Types of investment and risk associated with it - Motilal Oswal
Types of investment and risk associated with it - Motilal Oswal

Types of investment and risk associated with it

Investments and risks go hand in hand. Even the best investment options aren’t without risks. Without understanding investment risk, you cannot plan financially. Lots of people turn their back on investments due to the risks involved. The word 'risk' automatically brings the thought of being defrauded or not getting all of the money back. However, this is just 'capital risk’. But it is important to know that this isn't the only type. The risk of uncertainty and unpredictability lurk upon investments making it extremely difficult to say with certainty what the returns will be. However, predictions can be made. Several factors like share prices fluctuation, varying interest rates and inflation are risks too.  

Once you understand the different types of risks, tackling them becomes easier. The secret, in other words, is to take calculated risks, not reckless risks.
 

Different types of investments and the risks involved


The several types of investment can be categorized into four main asset classes:

Cash
This is the least risky of the four. But it usually delivers low returns. So the value of your money can be eroded during times of inflation.
Bonds
Government bonds or gilts, are riskier than cash, followed by investment grade corporate bonds, where you lend money to large companies in exchange for a fixed-rate of interest.
Property
Commercial properties such as offices, supermarkets and warehouses, are alternate income channels through rental income and growth in the value of the property.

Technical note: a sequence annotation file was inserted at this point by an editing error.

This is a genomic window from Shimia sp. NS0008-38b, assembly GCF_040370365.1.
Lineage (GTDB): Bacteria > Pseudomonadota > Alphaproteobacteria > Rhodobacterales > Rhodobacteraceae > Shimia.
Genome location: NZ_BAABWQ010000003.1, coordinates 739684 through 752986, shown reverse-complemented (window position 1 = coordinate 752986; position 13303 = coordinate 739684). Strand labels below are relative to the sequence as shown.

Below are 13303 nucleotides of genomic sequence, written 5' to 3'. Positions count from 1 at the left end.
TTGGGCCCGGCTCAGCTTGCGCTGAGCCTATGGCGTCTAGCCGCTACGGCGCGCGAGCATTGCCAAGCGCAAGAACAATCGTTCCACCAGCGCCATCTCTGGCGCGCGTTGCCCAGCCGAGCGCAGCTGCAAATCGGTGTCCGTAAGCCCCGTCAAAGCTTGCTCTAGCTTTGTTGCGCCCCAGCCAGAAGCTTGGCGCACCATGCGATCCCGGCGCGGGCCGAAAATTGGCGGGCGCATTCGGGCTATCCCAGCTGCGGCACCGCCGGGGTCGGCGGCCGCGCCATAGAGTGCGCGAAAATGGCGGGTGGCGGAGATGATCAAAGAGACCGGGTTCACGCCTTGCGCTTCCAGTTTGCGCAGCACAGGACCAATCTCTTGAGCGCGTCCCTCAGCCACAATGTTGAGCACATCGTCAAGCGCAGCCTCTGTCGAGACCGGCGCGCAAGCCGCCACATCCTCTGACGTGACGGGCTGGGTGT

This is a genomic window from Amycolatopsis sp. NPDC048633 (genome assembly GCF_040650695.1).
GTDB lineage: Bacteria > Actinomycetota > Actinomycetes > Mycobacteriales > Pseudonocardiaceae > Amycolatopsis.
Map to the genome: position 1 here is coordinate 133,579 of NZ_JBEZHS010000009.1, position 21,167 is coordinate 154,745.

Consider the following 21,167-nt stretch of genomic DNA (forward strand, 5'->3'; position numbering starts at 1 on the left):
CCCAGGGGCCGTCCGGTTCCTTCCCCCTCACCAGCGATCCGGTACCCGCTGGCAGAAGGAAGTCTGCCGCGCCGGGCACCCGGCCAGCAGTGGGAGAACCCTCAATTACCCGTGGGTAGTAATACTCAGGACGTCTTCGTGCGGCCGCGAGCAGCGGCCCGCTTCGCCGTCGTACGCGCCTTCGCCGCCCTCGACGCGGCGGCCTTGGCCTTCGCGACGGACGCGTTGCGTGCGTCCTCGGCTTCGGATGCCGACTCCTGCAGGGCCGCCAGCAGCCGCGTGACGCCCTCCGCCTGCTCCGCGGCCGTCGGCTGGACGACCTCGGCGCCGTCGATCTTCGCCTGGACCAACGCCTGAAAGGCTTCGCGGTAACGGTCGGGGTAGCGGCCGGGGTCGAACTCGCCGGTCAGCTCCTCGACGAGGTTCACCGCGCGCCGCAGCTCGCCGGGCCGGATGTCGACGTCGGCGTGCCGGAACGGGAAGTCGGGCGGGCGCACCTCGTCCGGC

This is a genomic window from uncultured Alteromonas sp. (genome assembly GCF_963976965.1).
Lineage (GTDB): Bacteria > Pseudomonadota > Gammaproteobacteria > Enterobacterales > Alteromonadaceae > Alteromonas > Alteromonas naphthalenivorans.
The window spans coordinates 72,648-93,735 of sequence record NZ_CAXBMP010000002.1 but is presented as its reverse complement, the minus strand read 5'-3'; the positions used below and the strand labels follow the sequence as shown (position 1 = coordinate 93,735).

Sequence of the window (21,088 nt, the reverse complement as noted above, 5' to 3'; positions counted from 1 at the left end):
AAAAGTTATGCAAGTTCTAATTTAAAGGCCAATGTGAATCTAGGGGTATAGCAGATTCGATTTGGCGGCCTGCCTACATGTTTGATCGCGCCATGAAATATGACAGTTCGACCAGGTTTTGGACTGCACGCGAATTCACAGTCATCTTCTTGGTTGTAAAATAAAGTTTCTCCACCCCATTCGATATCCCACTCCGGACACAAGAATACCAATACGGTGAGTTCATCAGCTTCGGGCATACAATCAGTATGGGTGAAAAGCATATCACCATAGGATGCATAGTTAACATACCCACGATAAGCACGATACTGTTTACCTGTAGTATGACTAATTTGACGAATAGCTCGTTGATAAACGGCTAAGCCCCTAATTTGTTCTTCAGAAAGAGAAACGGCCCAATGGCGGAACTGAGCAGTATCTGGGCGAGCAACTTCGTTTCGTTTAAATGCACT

Equities
Shares or equities are seen as the most risky asset class, because of the volatile nature of stock markets. The risk factor is also determined by the kind of market you’re operating in. The more stable the market the lesser the risk as compared to emerging markets like India, China or Brazil.
 

Risks in different types of investment


Business risk in different types of investment
The value of your investment in shares is directly dependent on the company’s performance, in which you’ve invested. So its obvious that if the company performs poorly, the value of your shares suffers.
Some companies hit the IPO market with issues at high premiums, when the economy is strong and the stock markets are aggressive. But they lag on promises and the share prices are badly hit.

Default risk in different types of investment
This risk can be the most frightening of all investment risks. The risk of non-payment refers to both the principal and the interest. For all unsecured loans, e.g. loans based on promissory notes, company deposits, etc., this risk is very high. There is no security attached to it so incase of non-payment you can only fight it in a court, which is a futile exercise to begin with.
Look at the CRISIL / ICRA credit ratings for the company before you invest in company deposits or debentures.

Liquidity risk in different types of investment
What’s the value of money if it’s not available when you need it. In finance, the ready availability of money is called liquidity. So while you’ve learnt that your investment should be safe and profitable, here’s the third lesson – it should also be liquid. An asset or investment is said to be liquid if it can be converted into cash quickly, and with little loss in value.